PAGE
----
That sounds interesting but I rarely like using IDEs so for me it'd have to be pretty basic. The only IDE that didn't start to piss me off after 5 minutes of using it so far was the one that came (don't know about the newest version; I haven't used it for a year and a half or so) with Bloodshed Software's Dev-C++ for Windows. Being able to manage projects so easily is great, but what really annoys me are all of the "features" of the text editor that just end up getting in my way and slowing me down. Like autoindentation, autocompletion, colorizing different variable types, not using a monospaced font by default (once, like five years ago, I got some frontend to DJGPP that used TIMES NEW ROMAN as the font; what kind of craziness is that for C source or any other language where visually recognizing differences in indentation is helpful?), etc (actually, the only "feature" that never got on my nerves was when it merely bolds the keywords--that's not such a big deal) and whatnot. Luckily in QT Designer you can disable these, but in some of them you don't have a lot of options for customization. I guess I'm just too used to using the command line tools I've used since I was a teenager, like Pico (no, I never "matured" and became a vi or emacs enthusiast despite the fact most people laugh at me when I say I still use Pico for all command-line file management; I'm going on nine years with Pico here, people. I'm too old and set in my ways to change now ). As for branch highlighting and stuff, I never really saw the need. If you're indenting your code properly in the first place, it's superfluous for the editor to check how many time's you've { { } } 'ed the code. You can just eyeball it and see something isn't right. So...yeah...any IDE I wrote would manage projects the same as most, but the text editor would be really bland and straightforward. Debugging output and being able to click a line of the errors and jump to that section of the file is also pretty helpful.

    This message was originally much longer, but then Firefox core dumped yesterday while I was writing it so I had to rewrite it from memory. I guess it was a sign from my computer that I was digressing too much. Or that it's time to upgrade Firefox. I'll leave it to you to decide. Anyway, you intrigued me enough to try it for fun last night and this morning. The full default file and editing menu options are finished, so it's little more than a completely functional equivalent to KEdit with a few add-ons at the moment. But then, that's all I really want when I program in X unless it's something like QT or KDE where I need the visible access to components and the reference documentation. Maybe I'll go back and make the Find/Replace Dialog modeless, but I am going to consider this practice exercise essentially finished. Thanks for the idea. Any others? I see a lot of people trying to make games and animations on the forums. For some reason that never really interested me in the slightest. I have the profoundest respect for people who like it and who can do it well, but it isn't my cup of tea.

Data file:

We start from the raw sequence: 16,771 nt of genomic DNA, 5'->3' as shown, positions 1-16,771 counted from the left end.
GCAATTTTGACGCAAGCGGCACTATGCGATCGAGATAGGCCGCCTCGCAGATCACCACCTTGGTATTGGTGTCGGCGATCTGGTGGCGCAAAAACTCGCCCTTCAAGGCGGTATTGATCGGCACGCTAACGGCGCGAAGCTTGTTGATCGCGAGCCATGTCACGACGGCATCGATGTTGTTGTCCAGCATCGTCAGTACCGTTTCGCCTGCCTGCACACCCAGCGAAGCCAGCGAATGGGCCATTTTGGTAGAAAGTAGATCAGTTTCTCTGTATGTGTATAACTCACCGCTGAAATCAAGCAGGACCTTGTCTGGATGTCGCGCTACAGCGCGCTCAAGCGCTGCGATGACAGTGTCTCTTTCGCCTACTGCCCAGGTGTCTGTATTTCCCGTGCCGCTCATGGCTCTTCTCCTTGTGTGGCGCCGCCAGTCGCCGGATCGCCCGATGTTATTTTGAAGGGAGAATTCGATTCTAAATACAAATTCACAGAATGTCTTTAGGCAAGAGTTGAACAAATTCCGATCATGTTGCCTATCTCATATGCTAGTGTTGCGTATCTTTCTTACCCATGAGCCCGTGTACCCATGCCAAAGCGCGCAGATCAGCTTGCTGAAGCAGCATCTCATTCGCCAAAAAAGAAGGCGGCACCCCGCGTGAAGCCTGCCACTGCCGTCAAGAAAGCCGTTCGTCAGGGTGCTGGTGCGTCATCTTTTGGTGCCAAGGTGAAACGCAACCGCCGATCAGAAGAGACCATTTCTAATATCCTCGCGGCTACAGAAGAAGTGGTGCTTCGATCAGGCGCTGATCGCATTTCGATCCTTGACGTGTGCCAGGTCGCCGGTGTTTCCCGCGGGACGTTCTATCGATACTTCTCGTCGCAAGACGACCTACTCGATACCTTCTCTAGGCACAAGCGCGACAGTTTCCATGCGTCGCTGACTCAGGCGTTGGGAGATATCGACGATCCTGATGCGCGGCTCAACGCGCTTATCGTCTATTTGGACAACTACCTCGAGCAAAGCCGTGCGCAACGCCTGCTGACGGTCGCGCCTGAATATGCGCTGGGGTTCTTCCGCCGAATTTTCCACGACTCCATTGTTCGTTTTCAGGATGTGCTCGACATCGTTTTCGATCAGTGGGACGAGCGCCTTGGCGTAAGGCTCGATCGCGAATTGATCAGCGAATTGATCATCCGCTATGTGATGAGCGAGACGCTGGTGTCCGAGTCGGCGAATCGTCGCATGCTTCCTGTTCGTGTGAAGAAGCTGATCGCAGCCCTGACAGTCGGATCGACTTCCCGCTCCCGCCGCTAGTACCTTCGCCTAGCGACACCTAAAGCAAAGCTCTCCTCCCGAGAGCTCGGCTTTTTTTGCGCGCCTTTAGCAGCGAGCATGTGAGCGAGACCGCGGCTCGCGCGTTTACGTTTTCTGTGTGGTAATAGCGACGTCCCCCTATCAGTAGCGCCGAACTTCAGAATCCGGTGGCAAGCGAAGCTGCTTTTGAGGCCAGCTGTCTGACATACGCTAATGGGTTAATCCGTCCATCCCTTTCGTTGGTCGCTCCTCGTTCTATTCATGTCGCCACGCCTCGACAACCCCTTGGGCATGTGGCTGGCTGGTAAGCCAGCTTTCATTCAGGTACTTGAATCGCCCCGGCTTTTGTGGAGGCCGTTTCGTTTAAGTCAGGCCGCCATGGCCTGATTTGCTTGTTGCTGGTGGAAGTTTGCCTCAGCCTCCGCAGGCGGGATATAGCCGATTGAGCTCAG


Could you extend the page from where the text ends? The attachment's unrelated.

Last edited by michel; 11th February 2006 at 14:19.
    My philosophy is: If you can use a free, open-source alternative: do it. And if you can't, pretend it's free and open-source and hope you don't get caught.

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    Default Re: Hey :: I am a new Member,

    I'm making an RPG character building app to learn Qt/KDE programming... It's got heavy use of signals/slots, complex GUI, and XML data to top it all off. It's made me learn quite a good part of the Qt API already, and I've not even nearly done... later on I'll be getting to printing, juggling data around the app and all that.

    I'm reworking the thing today to better componentize it, since most of the app was turning into a single 2000 line source file, which is certainly not good.

    The IDE project is pretty cool too, but seems rather redundant since I have KDevelop which is plenty good